“Hinei mah tov u’ma na’im shevet achim gam yachad.”
“Behold, how good and pleasant it is when brothers sit all together.”
— Psalm 133:1
I first learned these words and several musical renditions of this textual snippet as a child, long before I could even translate the psalmist’s words into English. Years later, having learned the literal meaning of this verse, I began to contemplate its meaning more deeply, knowing how difficult it can be to experience such unity within one’s family, community, or beyond.
The words of psalmist rang in my ears as I read this week’s Torah portion, Vayigash.
Last week, we ended our reading of Miketz with a cliffhanger, a true Torah drama. After years of separation, Joseph and his brothers were reunited after a terrible rupture years earlier. However, this reunion is neither “good” nor “pleasant.” Joseph, now the viceroy of Egypt meets his brothers as they come to his court pleading for food in a time of widespread famine. What will Joseph do? Will he reveal himself to his brothers? Will he seek revenge on his brothers, who abused and cast him off decades ago?
How will this story end? How do we want it to end? And, if we know how we want it to end, how will Joseph and his brothers get there?
Somewhere between the portions of Miketz and Vayigash a shift is required. If we could ask Joseph and his brothers how they want this story to end, what might they say? Would they argue over who was right and wrong? Who was responsible for what? What would they do with all of the anger, resentment, jealousy, and fear? The truth is that nothing can be resolved without first coming together. Who is willing to give up what to come together?
The great Israeli poet, Yehuda Amichai (1924-2000), writing in the context of the Israeli-Palestinian conflict, speaks to this issue:
From the place where we are right
flowers will never grow
in the spring.
The place where we are right
is hard and trampled
like a yard.
But doubts and loves
dig up the world
like a mole, a plow
And a whisper will be heard in the place
where the ruined
house once stood.
Amichai paints a vivid and textured picture of conflict. Simply put, growth is impossible when being right outranks all other concerns. We cannot plant the seeds of reconciliation if demonstrating that we are correct is more important than seeing and hearing the pain and sorrow of the “other” with whom we are locked in conflict. As Amichai states, doubt and love can turn over the soil of division and isolation, creating the kind of ground on which healing is possible.
For Joseph and his brothers to truly come together, someone needs to soften. Judah takes the first step when he reveals his older, wiser, weathered, and compassionate self. Vayigash begins with Judah retelling the family history with the weight of love and loss, grief and vulnerability. And, Joseph listens. Joseph hears. Joseph feels. And then Joseph bursts out in tears, calling his brothers to “Come forward to me.”
Joseph and his brothers have come together; they have, in Amichai’s words, “heard a whisper” where their “ruined house” previously stood.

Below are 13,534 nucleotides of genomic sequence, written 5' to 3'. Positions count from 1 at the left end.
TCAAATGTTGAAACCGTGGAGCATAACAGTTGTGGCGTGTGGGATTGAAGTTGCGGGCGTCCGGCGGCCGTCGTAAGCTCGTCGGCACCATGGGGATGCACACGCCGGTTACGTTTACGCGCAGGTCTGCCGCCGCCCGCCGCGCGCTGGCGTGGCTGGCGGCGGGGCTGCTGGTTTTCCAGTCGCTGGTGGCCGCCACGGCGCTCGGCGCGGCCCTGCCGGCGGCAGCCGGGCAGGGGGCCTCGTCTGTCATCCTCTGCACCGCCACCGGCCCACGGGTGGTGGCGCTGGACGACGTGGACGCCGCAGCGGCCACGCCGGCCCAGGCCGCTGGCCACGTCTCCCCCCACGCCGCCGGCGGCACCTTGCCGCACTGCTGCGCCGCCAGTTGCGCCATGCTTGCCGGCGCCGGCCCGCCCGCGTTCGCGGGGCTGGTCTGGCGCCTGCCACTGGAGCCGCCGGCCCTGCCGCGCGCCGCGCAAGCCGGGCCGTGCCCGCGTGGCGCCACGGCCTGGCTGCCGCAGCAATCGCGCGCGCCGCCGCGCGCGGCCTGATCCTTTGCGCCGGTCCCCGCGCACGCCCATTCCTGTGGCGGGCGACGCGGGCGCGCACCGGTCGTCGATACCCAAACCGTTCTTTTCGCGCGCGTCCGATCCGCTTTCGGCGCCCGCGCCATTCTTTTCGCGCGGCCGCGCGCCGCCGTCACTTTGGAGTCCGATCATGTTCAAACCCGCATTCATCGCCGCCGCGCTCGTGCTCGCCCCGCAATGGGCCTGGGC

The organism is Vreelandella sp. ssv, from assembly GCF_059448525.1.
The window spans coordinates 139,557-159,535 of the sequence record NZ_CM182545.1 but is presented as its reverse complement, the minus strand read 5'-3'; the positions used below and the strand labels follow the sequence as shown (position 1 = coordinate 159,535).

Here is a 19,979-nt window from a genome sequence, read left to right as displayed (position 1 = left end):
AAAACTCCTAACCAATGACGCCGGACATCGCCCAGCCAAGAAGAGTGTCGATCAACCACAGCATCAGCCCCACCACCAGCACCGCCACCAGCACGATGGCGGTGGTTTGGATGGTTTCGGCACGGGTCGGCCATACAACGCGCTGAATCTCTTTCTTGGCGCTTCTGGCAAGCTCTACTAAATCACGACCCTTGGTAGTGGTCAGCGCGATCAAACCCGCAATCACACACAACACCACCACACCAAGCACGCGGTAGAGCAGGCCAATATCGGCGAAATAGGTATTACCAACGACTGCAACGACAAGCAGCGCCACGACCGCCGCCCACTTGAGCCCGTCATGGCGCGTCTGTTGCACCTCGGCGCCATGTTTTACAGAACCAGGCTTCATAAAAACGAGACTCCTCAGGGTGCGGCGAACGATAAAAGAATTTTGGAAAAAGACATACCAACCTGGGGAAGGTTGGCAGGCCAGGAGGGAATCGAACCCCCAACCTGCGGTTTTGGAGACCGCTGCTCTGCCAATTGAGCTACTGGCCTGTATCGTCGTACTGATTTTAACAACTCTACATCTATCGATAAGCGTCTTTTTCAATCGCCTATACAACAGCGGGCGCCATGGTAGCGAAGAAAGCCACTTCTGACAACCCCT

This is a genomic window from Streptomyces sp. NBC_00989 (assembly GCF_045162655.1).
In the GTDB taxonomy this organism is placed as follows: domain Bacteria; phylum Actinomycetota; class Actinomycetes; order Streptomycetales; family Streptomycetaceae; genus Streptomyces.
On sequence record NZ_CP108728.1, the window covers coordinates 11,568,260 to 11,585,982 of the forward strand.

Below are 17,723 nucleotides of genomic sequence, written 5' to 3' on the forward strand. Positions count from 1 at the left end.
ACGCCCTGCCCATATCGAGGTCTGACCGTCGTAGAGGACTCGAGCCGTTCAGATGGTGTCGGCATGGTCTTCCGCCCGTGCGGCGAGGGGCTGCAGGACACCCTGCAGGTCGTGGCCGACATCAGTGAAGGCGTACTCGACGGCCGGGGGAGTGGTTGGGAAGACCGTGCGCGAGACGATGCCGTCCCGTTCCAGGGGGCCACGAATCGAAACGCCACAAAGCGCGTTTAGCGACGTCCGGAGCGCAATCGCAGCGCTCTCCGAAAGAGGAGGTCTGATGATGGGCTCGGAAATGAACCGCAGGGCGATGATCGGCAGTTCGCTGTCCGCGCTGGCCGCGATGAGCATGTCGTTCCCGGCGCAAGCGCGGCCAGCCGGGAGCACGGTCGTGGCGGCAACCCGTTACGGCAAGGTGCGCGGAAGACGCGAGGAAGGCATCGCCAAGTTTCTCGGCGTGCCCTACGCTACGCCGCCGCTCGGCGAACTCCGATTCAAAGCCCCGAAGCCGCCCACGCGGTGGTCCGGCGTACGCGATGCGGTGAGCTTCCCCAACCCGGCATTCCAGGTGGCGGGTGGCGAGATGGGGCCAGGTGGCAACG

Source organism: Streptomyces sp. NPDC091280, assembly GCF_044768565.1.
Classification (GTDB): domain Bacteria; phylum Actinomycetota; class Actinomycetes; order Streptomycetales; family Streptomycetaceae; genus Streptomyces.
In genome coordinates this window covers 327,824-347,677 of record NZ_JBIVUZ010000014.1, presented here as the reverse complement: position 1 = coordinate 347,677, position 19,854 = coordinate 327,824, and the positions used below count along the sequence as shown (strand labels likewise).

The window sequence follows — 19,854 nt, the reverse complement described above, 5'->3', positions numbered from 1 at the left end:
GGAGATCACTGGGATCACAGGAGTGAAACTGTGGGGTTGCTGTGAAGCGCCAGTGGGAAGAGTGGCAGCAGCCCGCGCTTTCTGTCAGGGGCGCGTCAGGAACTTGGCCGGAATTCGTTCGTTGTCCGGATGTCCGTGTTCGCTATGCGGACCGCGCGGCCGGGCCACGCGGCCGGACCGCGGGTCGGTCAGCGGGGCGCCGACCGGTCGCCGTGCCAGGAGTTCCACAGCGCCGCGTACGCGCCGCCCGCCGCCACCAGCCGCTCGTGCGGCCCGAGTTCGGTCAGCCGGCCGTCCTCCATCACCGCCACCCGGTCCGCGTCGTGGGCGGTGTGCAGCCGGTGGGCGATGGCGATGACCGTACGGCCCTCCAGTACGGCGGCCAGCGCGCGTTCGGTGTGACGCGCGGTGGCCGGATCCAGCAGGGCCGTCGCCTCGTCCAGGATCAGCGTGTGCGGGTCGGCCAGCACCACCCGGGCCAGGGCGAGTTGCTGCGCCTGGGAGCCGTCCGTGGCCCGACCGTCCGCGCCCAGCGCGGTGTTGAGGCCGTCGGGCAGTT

I have seen this scene acted out many times in my work as a palliative care hospital chaplain. Families come together in traumatic circumstances that enable some people to put aside their anger, jealousy, and decades-long disputes. An acute illness or accident can pull people together after years of bitter separation (even if only briefly).
In meeting with families, the chaplain’s greatest tool is a good question. With thoughtful questions we can help create the necessary space for people to think and talk in different ways. Emotions run high. Opinions are strong. Yet, if we can hold the space with a gentle, calm intention, shifts can and do often occur. Constructive decisions are made. Families move forward. Brothers and sisters sit together, and it can be “good and pleasant.” People need not agree about everything that led them into conflict; not all grievances need to be resolved (certainly not in the short term). What is required is a shared desire for a differentending—one that allows for healing and reconnection. How do we want our story to end? How can we reach our shared goal?
Rabbi Suzanne Offit is lead chaplain for the Palliative Care Team and post-acute services at Hebrew SeniorLife’s Hebrew Rehabilitation Center in Boston. A Board Certified Chaplain (BCC) specializing in geriatric care as well as palliative care for patients and families, Rabbi Offit is a 2009 graduate of the Rabbinical School of Hebrew College in Newton Centre.
Interested in a possible career in the rabbinate? Read Rabbi Dan Judson’s article “Jewish Lessons on Meaningful Work.” Rabbi Judson teaches history, oversees the professional development program, and serves as the placement director for the Hebrew College Rabbinical School. He has a Ph.D. in Jewish history from Brandeis University.
This post has been contributed by a third party. The opinions, facts and any media content are presented solely by the author, and JewishBoston assumes no responsibility for them. Want to add your voice to the conversation? Publish your own post here.